The resilience of some of Earth’s timeless towering treasures, the ancient sequoia trees, is being tested by the very thing they rely on to survive: fire.
“Up until just a few years ago, it was just virtually unheard of that fire could actually kill these incredible trees,” said Clayton Jordan, the superintendent of Sequoia and Kings Canyon National Park.
The massive trees, which shoot up hundreds of feet into the sky, date back multiple millennia. But human-caused climate change is fundamentally altering the fabric of the planet’s forests, and with it, experts say, the earth’s sacred sequoia groves.
Sequoia Trees only grow along the western slopes of California’s Sierra Nevada Mountains. Of the roughly 70 groves of the towering trees that exist in the wild, 40 of them live in Sequoia National Park, according to the National Park Service.
One of these groves, the NPS says, includes what’s considered the largest-known single stem tree by volume in the entire world: the General Sherman tree, which is 275 feet tall and over 36 feet wide.
Massive sequoias like the General Sherman are key to the fight against climate change. Altogether, the sequoia groves are among the world's most efficient at sucking up carbon dioxide and converting it to oxygen, according to Christy Brigham, the chief scientist overseeing the sequoias at Sequoia National Park.
“They produce oxygen, they store carbon, they hold the soil in place, they make places for bird nests," Brigham told ABC News.
But last August, even these masters of survival couldn’t hold on as the Castle Fire raged through Sequoia National Park.
“It’s heartbreaking and devastating,” Brigham said.
A report expected to be released later this month details the incredible toll that the Castle Fire had -- it wiped out 10% of the world’s native sequoias, according to Brigham and the National Park Service.
“It's thousands of years of living history that were lost in one fire event that we cannot get back in our lifetime," she said. "It's going to be hundreds of years."
While the Castle Fire began via natural causes, firefighters say part of the reason it charred 273 square miles of the national park was because of mistakes in previous forest management efforts and climate change.
Firefighters had previously worked aggressively to extinguish every single forest fire. But that strategy, along with recent bone-dry conditions year-round, have created a perfect storm for fires to spread. Normally, the smaller fires would go out on their own after burning through the smaller vegetation.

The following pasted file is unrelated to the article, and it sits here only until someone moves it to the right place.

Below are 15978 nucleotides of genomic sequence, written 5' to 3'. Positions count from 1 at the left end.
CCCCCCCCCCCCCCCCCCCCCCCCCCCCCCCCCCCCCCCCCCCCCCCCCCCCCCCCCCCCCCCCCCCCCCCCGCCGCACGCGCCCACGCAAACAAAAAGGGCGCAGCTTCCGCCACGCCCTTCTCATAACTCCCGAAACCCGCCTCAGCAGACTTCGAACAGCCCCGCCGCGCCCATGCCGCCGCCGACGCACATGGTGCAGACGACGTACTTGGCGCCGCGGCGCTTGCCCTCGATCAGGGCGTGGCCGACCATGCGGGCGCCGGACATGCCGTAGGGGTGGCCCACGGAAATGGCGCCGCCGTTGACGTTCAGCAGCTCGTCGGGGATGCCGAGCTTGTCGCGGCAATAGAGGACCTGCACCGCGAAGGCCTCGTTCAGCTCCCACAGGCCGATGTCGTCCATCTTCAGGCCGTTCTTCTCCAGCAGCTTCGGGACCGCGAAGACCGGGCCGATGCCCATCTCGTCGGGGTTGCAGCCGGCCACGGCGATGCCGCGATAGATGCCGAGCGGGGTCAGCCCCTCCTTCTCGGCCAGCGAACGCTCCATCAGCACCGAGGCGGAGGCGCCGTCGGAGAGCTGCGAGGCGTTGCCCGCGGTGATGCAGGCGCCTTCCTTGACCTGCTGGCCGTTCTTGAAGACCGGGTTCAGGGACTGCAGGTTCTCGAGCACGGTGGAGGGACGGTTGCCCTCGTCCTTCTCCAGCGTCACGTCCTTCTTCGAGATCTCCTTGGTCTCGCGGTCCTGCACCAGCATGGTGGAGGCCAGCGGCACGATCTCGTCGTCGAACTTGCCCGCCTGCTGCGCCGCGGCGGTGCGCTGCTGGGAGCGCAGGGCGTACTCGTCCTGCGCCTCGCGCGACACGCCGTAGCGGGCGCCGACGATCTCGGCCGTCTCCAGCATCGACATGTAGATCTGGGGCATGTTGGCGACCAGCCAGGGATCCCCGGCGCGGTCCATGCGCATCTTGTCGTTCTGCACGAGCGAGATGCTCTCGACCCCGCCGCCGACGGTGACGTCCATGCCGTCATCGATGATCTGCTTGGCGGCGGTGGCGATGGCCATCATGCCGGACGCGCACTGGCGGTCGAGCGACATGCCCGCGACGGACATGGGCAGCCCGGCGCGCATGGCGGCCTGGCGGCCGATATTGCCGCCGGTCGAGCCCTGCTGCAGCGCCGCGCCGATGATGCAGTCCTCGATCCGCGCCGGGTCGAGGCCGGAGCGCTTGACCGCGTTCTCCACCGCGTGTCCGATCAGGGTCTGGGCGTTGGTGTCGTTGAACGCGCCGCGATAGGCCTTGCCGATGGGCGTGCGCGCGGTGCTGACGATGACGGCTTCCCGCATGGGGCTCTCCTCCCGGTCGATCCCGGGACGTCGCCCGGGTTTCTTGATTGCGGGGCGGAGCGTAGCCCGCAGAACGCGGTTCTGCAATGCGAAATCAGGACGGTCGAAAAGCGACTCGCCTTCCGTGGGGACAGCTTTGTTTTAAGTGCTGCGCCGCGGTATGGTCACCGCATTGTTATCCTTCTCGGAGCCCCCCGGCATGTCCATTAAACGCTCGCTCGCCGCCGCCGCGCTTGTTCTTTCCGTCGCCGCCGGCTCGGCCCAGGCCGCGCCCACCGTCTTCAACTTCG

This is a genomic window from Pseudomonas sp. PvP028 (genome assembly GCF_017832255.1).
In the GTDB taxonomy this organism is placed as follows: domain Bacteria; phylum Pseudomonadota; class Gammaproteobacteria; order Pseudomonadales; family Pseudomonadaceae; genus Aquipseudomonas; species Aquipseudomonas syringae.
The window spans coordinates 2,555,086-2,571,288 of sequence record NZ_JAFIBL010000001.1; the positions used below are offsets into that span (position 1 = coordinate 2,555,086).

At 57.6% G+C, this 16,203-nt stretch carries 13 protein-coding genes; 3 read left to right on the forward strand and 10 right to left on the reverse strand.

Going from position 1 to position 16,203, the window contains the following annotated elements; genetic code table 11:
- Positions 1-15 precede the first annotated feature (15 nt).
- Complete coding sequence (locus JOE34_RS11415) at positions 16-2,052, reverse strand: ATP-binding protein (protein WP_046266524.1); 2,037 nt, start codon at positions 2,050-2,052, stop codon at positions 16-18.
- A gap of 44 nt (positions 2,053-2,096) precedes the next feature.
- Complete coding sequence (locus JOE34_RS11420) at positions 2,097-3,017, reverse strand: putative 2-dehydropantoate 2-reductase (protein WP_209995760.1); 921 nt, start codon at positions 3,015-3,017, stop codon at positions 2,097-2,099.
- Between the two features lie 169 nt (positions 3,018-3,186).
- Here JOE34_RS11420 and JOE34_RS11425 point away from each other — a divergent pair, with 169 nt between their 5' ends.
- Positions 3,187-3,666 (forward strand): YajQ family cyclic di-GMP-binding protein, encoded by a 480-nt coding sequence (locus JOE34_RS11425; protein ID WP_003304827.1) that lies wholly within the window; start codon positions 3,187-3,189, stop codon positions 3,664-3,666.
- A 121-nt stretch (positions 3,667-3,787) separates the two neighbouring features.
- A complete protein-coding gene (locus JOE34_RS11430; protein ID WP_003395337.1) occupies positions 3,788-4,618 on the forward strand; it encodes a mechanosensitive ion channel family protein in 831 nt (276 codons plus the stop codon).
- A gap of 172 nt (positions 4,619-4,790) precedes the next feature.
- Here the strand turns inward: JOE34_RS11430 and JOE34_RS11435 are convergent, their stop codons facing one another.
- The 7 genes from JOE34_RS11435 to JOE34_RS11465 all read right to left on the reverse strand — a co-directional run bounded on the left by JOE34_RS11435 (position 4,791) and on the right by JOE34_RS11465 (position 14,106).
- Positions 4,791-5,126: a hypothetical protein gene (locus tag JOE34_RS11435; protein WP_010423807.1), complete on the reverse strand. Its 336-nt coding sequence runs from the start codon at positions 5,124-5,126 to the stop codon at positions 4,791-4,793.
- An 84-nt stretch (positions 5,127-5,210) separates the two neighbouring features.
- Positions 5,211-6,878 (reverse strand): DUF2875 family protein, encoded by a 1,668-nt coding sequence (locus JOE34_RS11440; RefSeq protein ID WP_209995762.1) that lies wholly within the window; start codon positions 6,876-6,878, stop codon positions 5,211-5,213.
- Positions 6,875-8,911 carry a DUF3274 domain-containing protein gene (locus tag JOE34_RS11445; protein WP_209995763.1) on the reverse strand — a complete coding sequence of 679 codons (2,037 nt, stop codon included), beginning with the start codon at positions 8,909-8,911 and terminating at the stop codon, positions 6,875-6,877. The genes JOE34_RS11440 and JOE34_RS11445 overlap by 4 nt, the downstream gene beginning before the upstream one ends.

“If you had the absence of fire for a period of time, you [would] have a lot of other trees that are growing up that wouldn't normally be there in a natural healthy forest,” Clayton said.
The unchecked growth gave the flames a ladder to reach the higher up sequoias, providing the fire with more fuel to spread.
“When the fire was burning, we got together and rapidly tried to prioritize all the groves that we thought the fire might get through and talk to the fire team about, 'Can you back burn some of these to protect them,'” Brigham said.
The firefighters' valiant efforts last year weren’t enough. Dozens of trees that had lived since the Middle Ages burned to the ground.
This fire season, firefighters are taking proactive measures to keep Sequoia National Park and its precious sequoias safe.
It may seem counterintuitive, but crews are lighting parts of the forest on fire in an effort to save it.
Prescribed burns help reduce the potential fuel on the forest floor that can turn natural, low-intensity fires into blazing infernos.
“We realized that we really need to take a proactive approach to fire management. We can't just be playing defense anymore," Mike Theune, the fire public information officer at Sequoia National Park, told ABC News.
Along with the smaller fires helping to prevent overgrowth underneath the sequoias, the sequoias also rely on the low-intensity flames to crack open their seeds, allowing them to germinate and grow.
Some officials at Sequoia National Park are gearing up for what they call the fight of their lives -- preserving the towering sequoia for future generations.
“I don't have any plans to leave," Brigham said. "They've been here for 2,000 years. The least I can do is put in a good 10 or 15 [years] on their behalf."
ABC News' Matthew Fuhrman contributed to this report.